Governors have vowed to explore alternative avenues to ensure progressive changes in the Constitution of Kenya (Amendment) Bill 2020 that were declared unconstitutional by the Court of Appeal are implemented in a bid to ‘strengthen devolution’.
The county bosses on Monday said they would work with other stakeholders, including the Legal Affair committees of Parliament, to ensure that clauses that do not require a referendum are passed before the next General Elections.
Speaking in Nairobi after an extra ordinary meeting to chart a way forward following Friday’s Court of Appeal judgment, the Council of Governors’ Legal and Constitutional Affairs committee said it still supports the spirit of BBI.
It said the initiative by President Uhuru Kenyatta and ODM leader Raila Odinga would help end divisive elections that result in electoral violence, ethnic antagonism and competition, and boost the fight against corruption.
“We also hope to see inclusivity among the people of Kenya, increased resources to the counties that will spur growth to the rural economy where the largest population is,” said Meru Governor Kiraitu Murungi, the committee chairman.
“It was envisaged that through these amendments, county governments would have an increase in their equitable share from the current 16.9 percent to not less than 35 percent of the total revenue collected. This will enable the County Governments to empower informal small scale traders, women, youth, persons with disabilities and the economically disadvantaged.”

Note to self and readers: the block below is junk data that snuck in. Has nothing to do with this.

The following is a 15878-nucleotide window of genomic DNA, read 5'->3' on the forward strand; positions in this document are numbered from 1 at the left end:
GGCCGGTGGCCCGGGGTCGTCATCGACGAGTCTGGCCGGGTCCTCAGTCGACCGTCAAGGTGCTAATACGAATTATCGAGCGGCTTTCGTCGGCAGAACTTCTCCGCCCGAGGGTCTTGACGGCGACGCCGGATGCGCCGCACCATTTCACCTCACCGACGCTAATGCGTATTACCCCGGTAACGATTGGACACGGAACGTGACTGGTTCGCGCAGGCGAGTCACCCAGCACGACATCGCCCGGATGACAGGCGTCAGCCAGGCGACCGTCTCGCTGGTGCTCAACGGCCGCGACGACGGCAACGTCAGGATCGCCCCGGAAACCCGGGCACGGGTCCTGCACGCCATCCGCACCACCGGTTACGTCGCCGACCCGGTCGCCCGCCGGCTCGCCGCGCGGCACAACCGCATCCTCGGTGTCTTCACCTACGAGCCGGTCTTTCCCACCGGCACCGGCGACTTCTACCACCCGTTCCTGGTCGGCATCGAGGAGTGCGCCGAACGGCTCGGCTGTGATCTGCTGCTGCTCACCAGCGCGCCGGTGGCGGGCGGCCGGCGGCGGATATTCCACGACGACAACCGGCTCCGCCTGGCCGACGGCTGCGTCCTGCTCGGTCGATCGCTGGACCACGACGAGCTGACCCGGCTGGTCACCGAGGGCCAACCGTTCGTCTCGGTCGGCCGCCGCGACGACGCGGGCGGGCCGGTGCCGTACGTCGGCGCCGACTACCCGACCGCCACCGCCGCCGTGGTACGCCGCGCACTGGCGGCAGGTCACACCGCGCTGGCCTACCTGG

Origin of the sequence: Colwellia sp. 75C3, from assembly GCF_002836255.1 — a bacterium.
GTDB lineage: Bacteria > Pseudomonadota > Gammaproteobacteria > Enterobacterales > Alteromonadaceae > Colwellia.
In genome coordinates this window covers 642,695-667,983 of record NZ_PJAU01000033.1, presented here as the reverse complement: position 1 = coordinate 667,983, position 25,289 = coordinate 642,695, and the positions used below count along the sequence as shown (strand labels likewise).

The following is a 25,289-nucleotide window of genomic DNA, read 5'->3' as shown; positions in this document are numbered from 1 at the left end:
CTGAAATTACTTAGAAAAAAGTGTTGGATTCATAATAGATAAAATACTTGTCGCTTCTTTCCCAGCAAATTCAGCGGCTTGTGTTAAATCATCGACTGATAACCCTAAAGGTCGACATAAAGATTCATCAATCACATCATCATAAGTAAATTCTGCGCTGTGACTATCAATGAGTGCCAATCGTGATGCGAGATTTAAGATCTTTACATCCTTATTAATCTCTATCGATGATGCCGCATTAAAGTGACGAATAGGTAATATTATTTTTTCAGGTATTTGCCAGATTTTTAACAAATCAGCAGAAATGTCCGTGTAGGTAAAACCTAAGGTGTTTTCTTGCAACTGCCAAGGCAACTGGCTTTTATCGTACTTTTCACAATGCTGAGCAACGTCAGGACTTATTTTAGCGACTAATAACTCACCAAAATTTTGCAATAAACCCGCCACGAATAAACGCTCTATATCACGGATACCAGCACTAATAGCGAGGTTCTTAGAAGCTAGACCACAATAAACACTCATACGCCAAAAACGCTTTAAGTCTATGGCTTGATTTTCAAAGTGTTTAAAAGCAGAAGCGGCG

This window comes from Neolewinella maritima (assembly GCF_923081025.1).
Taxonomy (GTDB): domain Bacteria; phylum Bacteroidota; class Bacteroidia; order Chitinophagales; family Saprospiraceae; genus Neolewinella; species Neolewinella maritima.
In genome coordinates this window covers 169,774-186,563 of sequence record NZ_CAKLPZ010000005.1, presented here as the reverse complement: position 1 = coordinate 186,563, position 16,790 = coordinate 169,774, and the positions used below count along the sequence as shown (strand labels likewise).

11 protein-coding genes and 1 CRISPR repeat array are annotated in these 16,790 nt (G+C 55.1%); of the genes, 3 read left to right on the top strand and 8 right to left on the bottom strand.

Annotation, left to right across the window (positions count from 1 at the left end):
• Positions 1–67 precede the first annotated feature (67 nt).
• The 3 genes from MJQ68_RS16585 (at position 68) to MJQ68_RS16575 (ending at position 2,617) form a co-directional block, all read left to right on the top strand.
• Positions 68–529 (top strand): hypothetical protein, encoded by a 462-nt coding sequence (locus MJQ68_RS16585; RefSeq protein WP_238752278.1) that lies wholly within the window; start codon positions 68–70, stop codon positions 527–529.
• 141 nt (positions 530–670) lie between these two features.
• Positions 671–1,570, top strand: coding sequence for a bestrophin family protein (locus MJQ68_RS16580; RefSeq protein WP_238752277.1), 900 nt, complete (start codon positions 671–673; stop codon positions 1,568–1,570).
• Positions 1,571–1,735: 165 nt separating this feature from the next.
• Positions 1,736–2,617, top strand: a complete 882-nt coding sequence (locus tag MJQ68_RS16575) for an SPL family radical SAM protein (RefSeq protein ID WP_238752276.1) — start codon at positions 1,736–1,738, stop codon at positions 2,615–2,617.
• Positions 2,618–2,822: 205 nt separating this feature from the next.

He said the council does not agree with the appellate judges who upheld High Court judgment stopping BBI.
“The council is of the position that the judgment made on Friday 20th August 2021 did not consider the substantive issues contained in the constitutional amendment bill,” the governors said.
“The court’s decision largely focused on the procedural aspects of a constitutional amendment process.”
Mr Murungi was flanked by Governors Francis Kimemia (Nyandarua), Amason Kingi (Kilifi) and Mwangi Wa Iria (Murang’a).
Some of the clauses which they noted were passed by both Houses of Parliament include Article 202 on equitable share of national revenue which they said will ensure counties are adequately resourced.
“Revenue sharing will be based on the most recent audited accounts of revenue submitted by the Auditor-General in the event the National Assembly has not approved the audited accounts.”
Mr Murungi said this provision increases the percentage of funds allocated to county governments from at least 15 per cent to 35 per cent.
Others are Article 204 on Equalization Fund that seeks to increase the life span of the Fund from 20 to 30 years from the effective date as well as Article 207 which sets up kitties for county governments.
The amendment of Article 207 seeks to establish a county assembly fund.
“Article 215 on the composition of the Commission on Revenue Allocation that seeks to reduce the number of members nominated by political parties represented in the Senate from five to two so as to balance the representation from the two Houses.
The amendment also provides for two members to represent county governments.
The governors are also targeting Article 206 on Constituencies Development Fund, 207A, which requires that the Ward Development Fund shall comprise of at least five per cent of all the county government’s revenue in each financial year and ensures equitable distribution and development in wards.
Others are amendments to the Higher Education Loans Board Act to create a four-year loan repayment moratorium for university students, as well as amendment to the Micro and Small Enterprises Act, 2012 which proposes to give enterprises a seven-year tax break.
“This is the moment to test the political will and genuineness to the political class especially those that were supporting the BBI to support the COG sponsored Bill,” added Mr Murungi.
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